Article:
Home at last. For the grieving family of Blackpool man Glenn Thomas, it has been a torturous, agonising wait.
Ever since Glenn, 49, lost his life in the Ukraine air disaster on July 17, his devastated relatives have had just a single, simple wish. To bring him home.
On Monday evening, they got that wish at last.
A plane which left Schiphol Airport, Amsterdam – the very same airport from which tragic Malaysia Airlines flight MH17 left from exactly two months ago today – landed at East Midlands Airport.
A minute’s silence was held on Glenn’s arrival before his body was taken to a nearby coroner’s office.
His twin sister, Tracey Withers, was among the family members who flew out to Amsterdam on Sunday to bring her brother on his final journey home.
She described the trip as “the longest two days ever”.
Once Glenn’s body has been released by the coroner, he will return to Blackpool, where a funeral will take place.
Mrs Withers, of South Shore, said she plans to drape four flags – British, Brazilian, Swiss and United Nations – over the coffin.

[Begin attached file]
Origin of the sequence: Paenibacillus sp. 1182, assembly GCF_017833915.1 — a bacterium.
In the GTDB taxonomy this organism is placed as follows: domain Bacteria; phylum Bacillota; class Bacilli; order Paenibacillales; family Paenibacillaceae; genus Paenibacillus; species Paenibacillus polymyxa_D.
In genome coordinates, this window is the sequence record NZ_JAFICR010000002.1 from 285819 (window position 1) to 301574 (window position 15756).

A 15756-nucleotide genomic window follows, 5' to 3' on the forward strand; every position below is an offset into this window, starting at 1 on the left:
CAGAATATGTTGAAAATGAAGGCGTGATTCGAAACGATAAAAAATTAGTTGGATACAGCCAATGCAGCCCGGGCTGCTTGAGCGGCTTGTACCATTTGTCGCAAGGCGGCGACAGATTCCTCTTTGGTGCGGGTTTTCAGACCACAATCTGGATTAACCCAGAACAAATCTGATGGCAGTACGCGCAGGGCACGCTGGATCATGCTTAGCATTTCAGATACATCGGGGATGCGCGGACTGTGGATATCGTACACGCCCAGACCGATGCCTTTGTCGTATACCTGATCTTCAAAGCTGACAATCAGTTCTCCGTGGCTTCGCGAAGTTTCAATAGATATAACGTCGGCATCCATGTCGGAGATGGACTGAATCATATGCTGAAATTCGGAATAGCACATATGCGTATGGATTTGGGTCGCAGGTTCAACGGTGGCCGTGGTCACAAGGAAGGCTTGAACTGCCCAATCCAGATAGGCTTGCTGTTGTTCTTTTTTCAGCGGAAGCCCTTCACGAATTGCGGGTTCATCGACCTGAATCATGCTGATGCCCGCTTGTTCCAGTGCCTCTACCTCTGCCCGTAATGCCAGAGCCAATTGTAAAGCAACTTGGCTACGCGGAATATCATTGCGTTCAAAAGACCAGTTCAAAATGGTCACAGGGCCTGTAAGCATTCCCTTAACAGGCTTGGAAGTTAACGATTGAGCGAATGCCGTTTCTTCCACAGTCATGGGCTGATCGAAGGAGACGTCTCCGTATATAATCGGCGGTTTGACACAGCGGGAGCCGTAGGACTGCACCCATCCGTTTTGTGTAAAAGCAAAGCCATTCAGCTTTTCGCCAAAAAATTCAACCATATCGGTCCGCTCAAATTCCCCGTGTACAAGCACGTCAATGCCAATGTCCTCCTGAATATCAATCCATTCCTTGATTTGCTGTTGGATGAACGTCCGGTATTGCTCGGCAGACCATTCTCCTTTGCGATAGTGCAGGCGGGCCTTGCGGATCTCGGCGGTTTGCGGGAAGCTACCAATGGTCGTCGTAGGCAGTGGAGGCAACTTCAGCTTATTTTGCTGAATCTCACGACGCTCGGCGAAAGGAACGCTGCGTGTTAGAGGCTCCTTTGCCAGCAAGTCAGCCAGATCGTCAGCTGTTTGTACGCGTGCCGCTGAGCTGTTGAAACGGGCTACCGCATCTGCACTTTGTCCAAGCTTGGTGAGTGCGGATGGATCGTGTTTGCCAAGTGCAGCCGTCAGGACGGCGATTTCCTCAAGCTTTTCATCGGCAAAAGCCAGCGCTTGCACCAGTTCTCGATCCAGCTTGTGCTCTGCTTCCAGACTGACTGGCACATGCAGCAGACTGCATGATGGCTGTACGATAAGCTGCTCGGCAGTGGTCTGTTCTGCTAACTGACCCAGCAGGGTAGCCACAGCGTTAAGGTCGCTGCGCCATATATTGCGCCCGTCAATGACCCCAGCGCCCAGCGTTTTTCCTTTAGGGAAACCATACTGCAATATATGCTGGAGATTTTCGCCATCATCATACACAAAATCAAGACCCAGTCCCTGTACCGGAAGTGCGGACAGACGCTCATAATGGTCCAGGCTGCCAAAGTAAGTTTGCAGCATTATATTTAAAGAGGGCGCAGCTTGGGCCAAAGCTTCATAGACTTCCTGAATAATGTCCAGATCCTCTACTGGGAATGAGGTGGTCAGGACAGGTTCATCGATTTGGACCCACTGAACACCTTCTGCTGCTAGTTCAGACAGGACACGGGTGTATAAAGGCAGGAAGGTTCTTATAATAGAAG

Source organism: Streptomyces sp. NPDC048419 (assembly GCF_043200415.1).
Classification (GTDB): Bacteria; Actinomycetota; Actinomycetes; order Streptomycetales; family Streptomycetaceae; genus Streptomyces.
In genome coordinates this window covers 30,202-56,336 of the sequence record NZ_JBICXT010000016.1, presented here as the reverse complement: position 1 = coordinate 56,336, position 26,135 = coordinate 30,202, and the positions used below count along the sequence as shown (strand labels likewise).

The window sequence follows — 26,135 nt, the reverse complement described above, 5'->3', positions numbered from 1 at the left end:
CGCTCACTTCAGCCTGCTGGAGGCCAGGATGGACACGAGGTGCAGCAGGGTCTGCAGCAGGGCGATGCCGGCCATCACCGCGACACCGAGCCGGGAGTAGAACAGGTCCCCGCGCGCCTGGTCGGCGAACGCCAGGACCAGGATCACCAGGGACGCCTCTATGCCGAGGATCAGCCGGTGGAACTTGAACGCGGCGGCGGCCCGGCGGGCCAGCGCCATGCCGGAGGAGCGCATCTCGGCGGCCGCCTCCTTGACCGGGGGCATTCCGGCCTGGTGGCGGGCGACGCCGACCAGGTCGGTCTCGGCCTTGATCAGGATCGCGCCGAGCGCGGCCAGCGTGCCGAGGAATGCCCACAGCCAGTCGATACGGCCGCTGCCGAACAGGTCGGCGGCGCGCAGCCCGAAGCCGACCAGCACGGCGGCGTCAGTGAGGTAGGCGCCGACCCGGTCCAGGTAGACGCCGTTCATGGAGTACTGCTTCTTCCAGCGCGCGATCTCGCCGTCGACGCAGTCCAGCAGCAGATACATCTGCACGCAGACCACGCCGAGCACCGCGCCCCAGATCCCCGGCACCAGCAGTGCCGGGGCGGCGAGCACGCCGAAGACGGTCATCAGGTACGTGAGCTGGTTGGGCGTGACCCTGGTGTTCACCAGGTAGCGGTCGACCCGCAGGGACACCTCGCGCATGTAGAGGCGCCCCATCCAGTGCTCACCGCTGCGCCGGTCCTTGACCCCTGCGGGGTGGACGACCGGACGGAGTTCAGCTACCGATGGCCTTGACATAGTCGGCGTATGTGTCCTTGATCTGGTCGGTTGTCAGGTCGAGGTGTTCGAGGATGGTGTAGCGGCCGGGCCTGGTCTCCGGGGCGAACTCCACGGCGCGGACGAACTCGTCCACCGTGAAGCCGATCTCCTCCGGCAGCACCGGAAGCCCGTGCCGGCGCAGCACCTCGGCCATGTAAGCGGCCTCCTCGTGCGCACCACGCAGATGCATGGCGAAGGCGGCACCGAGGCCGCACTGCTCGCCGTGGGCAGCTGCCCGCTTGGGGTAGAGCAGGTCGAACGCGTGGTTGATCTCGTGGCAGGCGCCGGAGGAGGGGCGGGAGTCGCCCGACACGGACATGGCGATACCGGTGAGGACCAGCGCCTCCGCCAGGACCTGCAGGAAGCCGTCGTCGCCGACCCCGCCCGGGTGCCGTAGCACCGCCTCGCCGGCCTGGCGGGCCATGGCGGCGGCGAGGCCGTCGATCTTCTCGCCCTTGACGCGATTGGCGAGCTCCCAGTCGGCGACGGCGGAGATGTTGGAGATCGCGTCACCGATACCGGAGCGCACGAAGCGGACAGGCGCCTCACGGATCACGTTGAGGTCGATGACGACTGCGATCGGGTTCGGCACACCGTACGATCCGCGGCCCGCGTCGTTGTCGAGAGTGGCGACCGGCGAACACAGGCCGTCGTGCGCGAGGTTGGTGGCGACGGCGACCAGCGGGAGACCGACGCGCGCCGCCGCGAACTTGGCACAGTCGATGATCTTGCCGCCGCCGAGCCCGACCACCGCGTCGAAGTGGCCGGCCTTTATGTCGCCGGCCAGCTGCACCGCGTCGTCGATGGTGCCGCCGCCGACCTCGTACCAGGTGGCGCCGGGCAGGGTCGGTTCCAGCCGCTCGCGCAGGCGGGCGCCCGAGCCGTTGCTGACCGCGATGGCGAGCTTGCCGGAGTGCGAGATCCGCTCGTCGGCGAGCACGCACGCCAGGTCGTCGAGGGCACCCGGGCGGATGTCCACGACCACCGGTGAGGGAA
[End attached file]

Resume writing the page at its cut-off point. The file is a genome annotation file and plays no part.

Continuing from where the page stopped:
She documented her travels to repatriate Glenn’s body on Facebook, where news of his return was welcomed by friends and former colleagues on a page set up in his memory.
She posted pictures from Schiphol Airport, which has been decorated with a huge array of tributes to the victims of the MH17 disaster.
Belinda Jenkins wrote: “The world would be a perfect place if it were filled with people like Glenn.
“There are no words to praise him enough.”
Tracey Dagger wrote: “Welcome home Glenn, you will always be in my thoughts and prayers, God bless.”
Glenn, 49, worked as a journalist on the Fylde coast before going on to work for the BBC and Granada.
He was a keen traveller and spent the last 10 years living in Switzerland, where he had been working as a press officer for the World Health Organisation in Geneva.
The former Highfield School pupil regularly visited the Fylde coast and had been due to return in time for his 50th birthday on the Saturday.